Lessons of Life and Death from Henry Spira: By Any Compromise Necessary?

Kim Hunter

Ethics Into Action: Henry Spira and the Animal Rights Movement by Peter Singer (Rowman & Littlefield, 1999), $17.95 paperback.

A FRIEND OF Henry Spira once asked him why he left teaching in New York City, where he was successful and loved by the students, to go into the animal rights struggle. Spira said that humans were more able than animals to help themselves because humans have “freedom in this country” and minds to think for themselves. This statement came not from a naive liberal dilettante do-gooder, but from a man with years of radical activism to his credit, including work with the Longshoremen and the Socialist Workers Party.

Every bottle or tube hair spray and toothpaste that claims to exist without animal ingredients or testing is a direct result of the work of Henry Spira and the coterie of activists he organized and inspired.

He directly engaged and persuaded some of the most powerful people in the capitalist world (Revlon, Proctor and Gamble), primarily using an uncanny ability to pick winnable fights, rational, unemotional private appeals and very judiciously applied coercive publicity campaigns when all else failed.

His life, successes and strategies, have been chronicled in Ethics Into Action, Henry Spira and the Animal Rights Movement, a biography by philosophy professor Peter Singer. Singer is the author of Animal Liberation, the bible of the animal rights movement. He has also been appointed to Princeton University’s Center for Human Values amid howls of protest. Opponents cite Singer’s more controversial and complex views of life that reserve the use of the term “person” for able- bodied creatures that are capable of suffering, as opposed to severely handicapped creatures.

Here, we are spared Singer’s most unyielding rhetoric and treated instead to the adventures of his good friend Henry Spira, a far more nuanced and down-to-earth activist. (For a succinct but thorough exploration of Singer, see the September 6, 1999 New Yorker magazine).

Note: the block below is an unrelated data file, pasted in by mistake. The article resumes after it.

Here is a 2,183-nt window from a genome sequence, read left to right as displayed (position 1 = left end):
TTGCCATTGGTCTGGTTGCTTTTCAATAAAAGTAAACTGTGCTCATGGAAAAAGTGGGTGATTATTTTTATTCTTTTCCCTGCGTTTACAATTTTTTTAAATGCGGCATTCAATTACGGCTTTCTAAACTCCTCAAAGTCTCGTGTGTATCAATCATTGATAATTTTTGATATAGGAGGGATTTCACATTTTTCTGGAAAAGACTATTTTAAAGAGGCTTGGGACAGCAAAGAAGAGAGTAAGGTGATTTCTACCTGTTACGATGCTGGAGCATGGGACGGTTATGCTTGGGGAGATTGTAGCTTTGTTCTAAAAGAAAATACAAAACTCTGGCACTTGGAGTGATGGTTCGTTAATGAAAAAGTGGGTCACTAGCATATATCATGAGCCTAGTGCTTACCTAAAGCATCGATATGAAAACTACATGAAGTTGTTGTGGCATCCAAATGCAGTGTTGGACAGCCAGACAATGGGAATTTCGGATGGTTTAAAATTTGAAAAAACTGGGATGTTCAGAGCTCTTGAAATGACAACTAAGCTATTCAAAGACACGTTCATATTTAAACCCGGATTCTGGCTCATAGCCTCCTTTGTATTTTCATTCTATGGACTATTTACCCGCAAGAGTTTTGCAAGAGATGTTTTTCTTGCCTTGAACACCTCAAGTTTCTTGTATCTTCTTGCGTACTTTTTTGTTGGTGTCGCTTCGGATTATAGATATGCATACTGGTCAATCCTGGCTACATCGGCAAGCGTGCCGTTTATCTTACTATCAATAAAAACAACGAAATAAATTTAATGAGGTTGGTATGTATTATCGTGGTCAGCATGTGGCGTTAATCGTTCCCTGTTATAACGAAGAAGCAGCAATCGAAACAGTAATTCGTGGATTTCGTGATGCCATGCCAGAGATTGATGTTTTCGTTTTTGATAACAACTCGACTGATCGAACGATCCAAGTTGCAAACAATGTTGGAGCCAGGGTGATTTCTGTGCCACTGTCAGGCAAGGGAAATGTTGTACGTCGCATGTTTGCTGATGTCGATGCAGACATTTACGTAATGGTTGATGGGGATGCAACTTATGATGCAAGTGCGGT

It was a socialist’s negative review of Animal Liberation that led Spira, eventually, to an ethics class taught by Singer. Singer’s first impressions of Spira—rumpled, New York accent, simple and to the point, working class—make Spira seem like the Columbo of animal rights. Like the affable TV detective, Spira came across as completely unthreatening and totally likable, a great cover for a razor sharp tactician who studied his opponents and his options with great care.

Henry Spira was born June 19, 1927 in Antwerp, Belgium, the son of Maurice and Margit Spitzer Spira. The family emigrated to Germany, England, Panama and finally the United States in the years leading up to World War II. Henry Spira left home at 16, plunged into left-wing politics and joined the merchant marine. After two years in the Army, he worked on the assembly line at the General Motors factory in Linden, N.J.

Spira died of esophageal cancer in September 1998, just as the biography was going to press. The book is an eminently readable if not deep account of Spira’s life, moving from his early life with parents and siblings to his political activism, first as a member of Hashomer Hatzair, the left wing Zionist youth movement where he honed his skills in analysis and debate, to his days as a writer for the SWP’s The Militant during the early `60s civil rights movement and, finally, to his days in the animal rights cause.

The Ethics of Animal Rights

Most of the work focuses on Spira only in order to illuminate his tactics and methods of struggle. Not surprisingly, then, some key questions are unanswered, though there are many lessons for those of us still more engaged in struggles for human life and dignity.

Spira’s reasoning for taking up the animal rights struggle (correct though incomplete, in this writer’s view) touches upon what many animal rights advocates feel is an essential argument for the cause: the human mind with its self-conscious ability to choose, an ability which places us in a special place in the animal universe.

This argument does not necessarily extend to traditional ideas of “stewardship,” which can invoke all sorts of myths about our reflecting “divine wisdom” (regardless of how you feel about wisdom or divinity). Rather, it is about options versus instinct.

When a bear scoops a fish out of a river or a hawk swoops down on a rodent, they are doing as they must in order to survive. While some of us confuse our sadly uninterrogated habit of eating meat with “biological need,” the undeniable fact is we don’t have to eat other creatures to live or thrive.